Hovnanian is a weekday guide at the Philadelphia Museum of Art and an active member of the local community, having served as a Sunday School superintendent and teacher, in various positions in her local school district, as a member of Art Goes to School of the Delaware Valley and presently co-chair of the Women’s Guild of her parish, Holy Trinity Armenian Church in Cheltenham, Penn.
Married for 34 years to Stephen Hovnanian, Nancy Hovnanian is the mother of four children and grandmother of four. An artist who works with clay, Hovnanian has a degree in fine arts from the Philadelphia College of Art (now the University of the Arts in Philadelphia). She has always loved art and an art museum is always the first stop in any city she visits.
With respect to the Gorky exhibit, Hovnanian is one of the guide coordinators whose duties include setting up training sessions for the interested guides. Training sessions for the Gorky exhibit started in June and continued through September, just prior to the opening of the exhibit. Her other responsibilities in connection with the exhibit include scheduling the guides for all of the Gorky tours. As a Friends of Gorky member, she also helped the museum reach out to the various musicians who participated in the Art After 5 events, in educating the other guides about Armenian music and art, and assisting the chef with menu options for the opening gala in mid-October.
“As a guide, I wanted to do the exhibit because he was Armenian, but the more I learned about his life and approach to his art, the more I fell in love with his work. He is an inspiration on many levels. His story of survival, not only of the Genocide, but also throughout his everyday life as an artist, and the problems in his later years, touched me. He needed to paint and create in order to survive until he could no longer function. And what he creates — the colors and images blow me away every time I walk through the show.”
Momjian is a graduate of Centenary College and is married to Set Momjian. She has two sons, Bruce and Christopher (both married) and six grandchildren ranging in age from 8 to 17 years. She is the vice president of the Board of Fairmount Park Preservation Trust and is a board member of the Acorn Club and The Friends of The Berman Museum at Ursinus College. She volunteered at Independence National Historic Park (INHP) for over 16 years and served as president of The Friends of INHP for two years. She is currently a member of the Ladies Committee at The Union League of Philadelphia working on projects to raise funds for scholarships.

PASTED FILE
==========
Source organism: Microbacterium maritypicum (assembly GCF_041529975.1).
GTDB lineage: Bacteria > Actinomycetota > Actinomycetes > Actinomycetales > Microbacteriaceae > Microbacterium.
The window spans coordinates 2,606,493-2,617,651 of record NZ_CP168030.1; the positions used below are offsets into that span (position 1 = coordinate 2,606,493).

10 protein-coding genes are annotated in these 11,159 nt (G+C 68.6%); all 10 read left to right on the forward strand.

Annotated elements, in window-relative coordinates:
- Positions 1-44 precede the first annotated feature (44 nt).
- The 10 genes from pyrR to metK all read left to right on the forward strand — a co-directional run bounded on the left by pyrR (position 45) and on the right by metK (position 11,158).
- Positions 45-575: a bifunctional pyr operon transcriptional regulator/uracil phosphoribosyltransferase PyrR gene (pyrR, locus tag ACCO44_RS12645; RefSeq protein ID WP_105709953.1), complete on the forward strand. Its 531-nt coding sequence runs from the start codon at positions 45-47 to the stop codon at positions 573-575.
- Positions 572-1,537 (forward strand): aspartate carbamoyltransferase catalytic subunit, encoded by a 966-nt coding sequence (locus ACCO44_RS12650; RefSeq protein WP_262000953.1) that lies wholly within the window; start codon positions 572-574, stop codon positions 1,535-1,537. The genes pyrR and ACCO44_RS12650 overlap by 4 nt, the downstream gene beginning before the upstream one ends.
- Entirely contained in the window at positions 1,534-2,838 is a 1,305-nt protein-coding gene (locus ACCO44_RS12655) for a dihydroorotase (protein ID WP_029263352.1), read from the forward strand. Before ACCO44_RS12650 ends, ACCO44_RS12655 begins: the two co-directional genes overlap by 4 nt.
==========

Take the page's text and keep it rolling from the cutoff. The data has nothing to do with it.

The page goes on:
Joan Momjian’s affiliation with the museum began in the early 1980s when she trained to become a Park House Guide for the historic houses in Fairmount Park and served as chair of a group of over 50 women for two years. She is still an active guide in this program and is also a member of the Women’s Committee of the museum, having served as president for two years.
When she was asked by Taylor, the enthusiastic curator of the Gorky Exhibit, to help raise awareness and funding for the Gorky exhibit, she was thrilled. Momjian was excited about many new exhibits, but this one was special because it focused on an Armenian-American artist. She had seen various exhibitions of Gorky’s works in other cities but to have it here in Philadelphia was momentous, and she felt honored to play a part in it, she said.
Noted Momjian: “Working on this exhibit has made my pride in being an Armenian-American even stronger and I am grateful it has helped to make the public aware of the talent of this artist while learning the history of the Armenian Genocide and the impact on its survivors. And I was also proud that the museum was forthright in exploring the subject so honestly. I feel anyone who came to see the Gorky exhibit, or has heard or read about it without experiencing a museum visit, probably knows more about Armenians now than they ever did before. I am grateful to the museum and its staff for making this exhibition a reality. This exhibit should be a must see for everyone, but especially for every Armenian-American who will experience a tremendous surge of pride as they walk through the galleries. It’s a walk you won’t forget!”
One point that all of these women agree on is their ability to share their Armenian heritage, both within the museum, and with the general public. As Nancy says, “It is amazing to find so many people who had no idea about the Genocide. I think that seeing the effects of horror on Gorky, and how it stays with him his whole life, makes people think. All Armenians around the world should be so proud to know that Gorky is considered one of the great American artists of the 20th century.”
“Arshile Gorky: A Retrospective,” began at the Philadelphia Museum of Art on October 20, and continues through January 10. The museum is open Tuesday through Sunday, 10 a.m. to 5 p.m. On Fridays, the museum remains open until 8:45 p.m. For additional information visit http://www.philamuseum.org. The exhibit will then move to London’s Tate Modern from February 10, 2010 through May 3, 2010 and then on to the Museum of Contemporary Art in Los Angeles in the summer.